The Political Philosophy of the British Idealists: Selected Studies

New York: Cambridge University Press (1990)
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Abstract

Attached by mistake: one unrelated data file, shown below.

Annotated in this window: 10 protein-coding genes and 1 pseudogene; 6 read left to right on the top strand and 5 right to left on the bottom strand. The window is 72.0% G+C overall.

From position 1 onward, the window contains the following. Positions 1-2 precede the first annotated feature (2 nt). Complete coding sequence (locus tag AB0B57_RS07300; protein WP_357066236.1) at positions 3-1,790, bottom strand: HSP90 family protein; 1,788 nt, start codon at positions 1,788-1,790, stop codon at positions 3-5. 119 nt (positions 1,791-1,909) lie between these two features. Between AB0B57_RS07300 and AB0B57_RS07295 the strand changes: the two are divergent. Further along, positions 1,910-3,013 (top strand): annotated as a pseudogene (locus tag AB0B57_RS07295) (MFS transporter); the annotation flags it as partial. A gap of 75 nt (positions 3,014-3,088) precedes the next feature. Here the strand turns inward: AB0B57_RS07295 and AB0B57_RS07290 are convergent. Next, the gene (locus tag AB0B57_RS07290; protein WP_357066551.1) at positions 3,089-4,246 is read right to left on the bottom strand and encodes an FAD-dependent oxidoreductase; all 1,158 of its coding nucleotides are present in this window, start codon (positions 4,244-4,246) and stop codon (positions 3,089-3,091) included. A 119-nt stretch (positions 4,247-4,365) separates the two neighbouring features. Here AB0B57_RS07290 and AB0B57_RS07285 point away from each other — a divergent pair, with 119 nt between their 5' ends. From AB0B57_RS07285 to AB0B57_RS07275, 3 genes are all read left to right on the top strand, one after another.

This book offers a reassessment of the political philosophy of the British Idealists, a group of once influential and now neglected nineteenth-century Hegelian philosophers, whose work has been much misunderstood. Peter Nicholson focuses on F. H. Bradley's idea of morality and moral philosophy; T. H. Green's theory of the Common Good, of the social nature of rights, of freedom, and of state interference; and Bernard Bosanquet's notorious theory of the General Will. By examining the arguments offered by the Idealists and by their critics the author is able to penetrate the deep layers of hostile comment laid down by several generations of later writers and to show that these ideas, once properly understood, are not only defensible but interesting and important.

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